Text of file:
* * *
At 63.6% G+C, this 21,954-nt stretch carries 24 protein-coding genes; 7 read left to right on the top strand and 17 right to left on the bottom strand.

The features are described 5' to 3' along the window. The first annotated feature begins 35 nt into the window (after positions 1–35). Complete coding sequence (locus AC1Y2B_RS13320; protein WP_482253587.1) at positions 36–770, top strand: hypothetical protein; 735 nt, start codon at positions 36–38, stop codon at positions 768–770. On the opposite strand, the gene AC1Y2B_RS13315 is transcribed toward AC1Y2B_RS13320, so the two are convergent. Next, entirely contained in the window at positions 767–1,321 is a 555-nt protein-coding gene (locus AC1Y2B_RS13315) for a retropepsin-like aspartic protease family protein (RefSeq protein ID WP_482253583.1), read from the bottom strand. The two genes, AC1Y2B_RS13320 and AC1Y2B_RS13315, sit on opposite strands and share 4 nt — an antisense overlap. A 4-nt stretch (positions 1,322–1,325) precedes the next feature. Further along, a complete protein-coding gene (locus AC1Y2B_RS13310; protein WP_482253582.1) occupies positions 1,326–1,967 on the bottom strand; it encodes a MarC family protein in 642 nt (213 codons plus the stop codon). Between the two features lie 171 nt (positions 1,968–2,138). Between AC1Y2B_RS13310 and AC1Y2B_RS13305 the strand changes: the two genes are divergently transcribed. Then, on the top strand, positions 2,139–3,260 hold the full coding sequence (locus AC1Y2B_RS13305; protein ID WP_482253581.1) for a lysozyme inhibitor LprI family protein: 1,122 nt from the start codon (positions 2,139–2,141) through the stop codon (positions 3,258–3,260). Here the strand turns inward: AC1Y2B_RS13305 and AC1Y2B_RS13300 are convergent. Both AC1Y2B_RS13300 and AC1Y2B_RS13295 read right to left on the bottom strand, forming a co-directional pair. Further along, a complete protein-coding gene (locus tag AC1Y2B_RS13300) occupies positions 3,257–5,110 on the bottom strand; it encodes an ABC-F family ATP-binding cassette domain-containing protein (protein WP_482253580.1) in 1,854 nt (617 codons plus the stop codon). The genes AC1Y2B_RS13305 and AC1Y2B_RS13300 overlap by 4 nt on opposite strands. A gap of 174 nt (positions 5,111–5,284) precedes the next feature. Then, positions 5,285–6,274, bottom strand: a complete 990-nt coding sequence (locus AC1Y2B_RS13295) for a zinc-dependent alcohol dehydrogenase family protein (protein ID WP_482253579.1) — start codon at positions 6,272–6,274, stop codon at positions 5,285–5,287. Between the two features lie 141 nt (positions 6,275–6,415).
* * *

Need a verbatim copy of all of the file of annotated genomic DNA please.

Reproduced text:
At 63.6% G+C, this 21,954-nt stretch carries 24 protein-coding genes; 7 read left to right on the top strand and 17 right to left on the bottom strand.

The features are described 5' to 3' along the window. The first annotated feature begins 35 nt into the window (after positions 1–35). Complete coding sequence (locus AC1Y2B_RS13320; protein WP_482253587.1) at positions 36–770, top strand: hypothetical protein; 735 nt, start codon at positions 36–38, stop codon at positions 768–770. On the opposite strand, the gene AC1Y2B_RS13315 is transcribed toward AC1Y2B_RS13320, so the two are convergent. Next, entirely contained in the window at positions 767–1,321 is a 555-nt protein-coding gene (locus AC1Y2B_RS13315) for a retropepsin-like aspartic protease family protein (RefSeq protein ID WP_482253583.1), read from the bottom strand. The two genes, AC1Y2B_RS13320 and AC1Y2B_RS13315, sit on opposite strands and share 4 nt — an antisense overlap. A 4-nt stretch (positions 1,322–1,325) precedes the next feature. Further along, a complete protein-coding gene (locus AC1Y2B_RS13310; protein WP_482253582.1) occupies positions 1,326–1,967 on the bottom strand; it encodes a MarC family protein in 642 nt (213 codons plus the stop codon). Between the two features lie 171 nt (positions 1,968–2,138). Between AC1Y2B_RS13310 and AC1Y2B_RS13305 the strand changes: the two genes are divergently transcribed. Then, on the top strand, positions 2,139–3,260 hold the full coding sequence (locus AC1Y2B_RS13305; protein ID WP_482253581.1) for a lysozyme inhibitor LprI family protein: 1,122 nt from the start codon (positions 2,139–2,141) through the stop codon (positions 3,258–3,260). Here the strand turns inward: AC1Y2B_RS13305 and AC1Y2B_RS13300 are convergent. Both AC1Y2B_RS13300 and AC1Y2B_RS13295 read right to left on the bottom strand, forming a co-directional pair. Further along, a complete protein-coding gene (locus tag AC1Y2B_RS13300) occupies positions 3,257–5,110 on the bottom strand; it encodes an ABC-F family ATP-binding cassette domain-containing protein (protein WP_482253580.1) in 1,854 nt (617 codons plus the stop codon). The genes AC1Y2B_RS13305 and AC1Y2B_RS13300 overlap by 4 nt on opposite strands. A gap of 174 nt (positions 5,111–5,284) precedes the next feature. Then, positions 5,285–6,274, bottom strand: a complete 990-nt coding sequence (locus AC1Y2B_RS13295) for a zinc-dependent alcohol dehydrogenase family protein (protein ID WP_482253579.1) — start codon at positions 6,272–6,274, stop codon at positions 5,285–5,287. Between the two features lie 141 nt (positions 6,275–6,415).